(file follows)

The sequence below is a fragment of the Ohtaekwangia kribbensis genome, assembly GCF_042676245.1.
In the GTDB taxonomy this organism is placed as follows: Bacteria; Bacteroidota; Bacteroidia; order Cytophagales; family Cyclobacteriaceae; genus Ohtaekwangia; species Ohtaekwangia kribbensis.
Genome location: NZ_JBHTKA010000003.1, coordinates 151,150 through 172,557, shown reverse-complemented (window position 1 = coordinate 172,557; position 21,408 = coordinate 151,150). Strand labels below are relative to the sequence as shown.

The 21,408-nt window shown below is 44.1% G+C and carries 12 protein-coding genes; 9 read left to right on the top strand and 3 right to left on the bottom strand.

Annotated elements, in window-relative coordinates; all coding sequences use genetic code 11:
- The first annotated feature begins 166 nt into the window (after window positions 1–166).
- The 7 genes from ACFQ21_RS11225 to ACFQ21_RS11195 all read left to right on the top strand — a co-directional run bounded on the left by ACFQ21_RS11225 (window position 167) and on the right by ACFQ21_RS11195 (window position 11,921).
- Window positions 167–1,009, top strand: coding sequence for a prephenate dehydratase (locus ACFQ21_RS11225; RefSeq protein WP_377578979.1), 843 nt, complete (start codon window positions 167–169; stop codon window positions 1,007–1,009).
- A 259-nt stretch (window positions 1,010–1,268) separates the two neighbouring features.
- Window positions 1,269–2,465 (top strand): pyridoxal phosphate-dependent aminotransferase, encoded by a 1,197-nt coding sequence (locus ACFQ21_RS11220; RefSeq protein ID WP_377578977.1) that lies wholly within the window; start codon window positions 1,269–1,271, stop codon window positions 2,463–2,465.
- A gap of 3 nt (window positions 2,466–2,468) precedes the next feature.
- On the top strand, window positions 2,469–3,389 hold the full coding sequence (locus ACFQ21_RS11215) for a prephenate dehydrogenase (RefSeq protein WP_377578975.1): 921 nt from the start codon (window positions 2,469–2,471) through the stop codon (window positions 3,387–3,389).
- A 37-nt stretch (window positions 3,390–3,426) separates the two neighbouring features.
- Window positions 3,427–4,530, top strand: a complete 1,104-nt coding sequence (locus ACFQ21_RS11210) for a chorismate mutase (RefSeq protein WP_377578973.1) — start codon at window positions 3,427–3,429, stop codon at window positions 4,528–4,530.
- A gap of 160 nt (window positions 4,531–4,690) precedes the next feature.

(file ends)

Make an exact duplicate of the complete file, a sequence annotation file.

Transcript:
The sequence below is a fragment of the Ohtaekwangia kribbensis genome, assembly GCF_042676245.1.
In the GTDB taxonomy this organism is placed as follows: Bacteria; Bacteroidota; Bacteroidia; order Cytophagales; family Cyclobacteriaceae; genus Ohtaekwangia; species Ohtaekwangia kribbensis.
Genome location: NZ_JBHTKA010000003.1, coordinates 151,150 through 172,557, shown reverse-complemented (window position 1 = coordinate 172,557; position 21,408 = coordinate 151,150). Strand labels below are relative to the sequence as shown.

The 21,408-nt window shown below is 44.1% G+C and carries 12 protein-coding genes; 9 read left to right on the top strand and 3 right to left on the bottom strand.

Annotated elements, in window-relative coordinates; all coding sequences use genetic code 11:
- The first annotated feature begins 166 nt into the window (after window positions 1–166).
- The 7 genes from ACFQ21_RS11225 to ACFQ21_RS11195 all read left to right on the top strand — a co-directional run bounded on the left by ACFQ21_RS11225 (window position 167) and on the right by ACFQ21_RS11195 (window position 11,921).
- Window positions 167–1,009, top strand: coding sequence for a prephenate dehydratase (locus ACFQ21_RS11225; RefSeq protein WP_377578979.1), 843 nt, complete (start codon window positions 167–169; stop codon window positions 1,007–1,009).
- A 259-nt stretch (window positions 1,010–1,268) separates the two neighbouring features.
- Window positions 1,269–2,465 (top strand): pyridoxal phosphate-dependent aminotransferase, encoded by a 1,197-nt coding sequence (locus ACFQ21_RS11220; RefSeq protein ID WP_377578977.1) that lies wholly within the window; start codon window positions 1,269–1,271, stop codon window positions 2,463–2,465.
- A gap of 3 nt (window positions 2,466–2,468) precedes the next feature.
- On the top strand, window positions 2,469–3,389 hold the full coding sequence (locus ACFQ21_RS11215) for a prephenate dehydrogenase (RefSeq protein WP_377578975.1): 921 nt from the start codon (window positions 2,469–2,471) through the stop codon (window positions 3,387–3,389).
- A 37-nt stretch (window positions 3,390–3,426) separates the two neighbouring features.
- Window positions 3,427–4,530, top strand: a complete 1,104-nt coding sequence (locus ACFQ21_RS11210) for a chorismate mutase (RefSeq protein WP_377578973.1) — start codon at window positions 3,427–3,429, stop codon at window positions 4,528–4,530.
- A gap of 160 nt (window positions 4,531–4,690) precedes the next feature.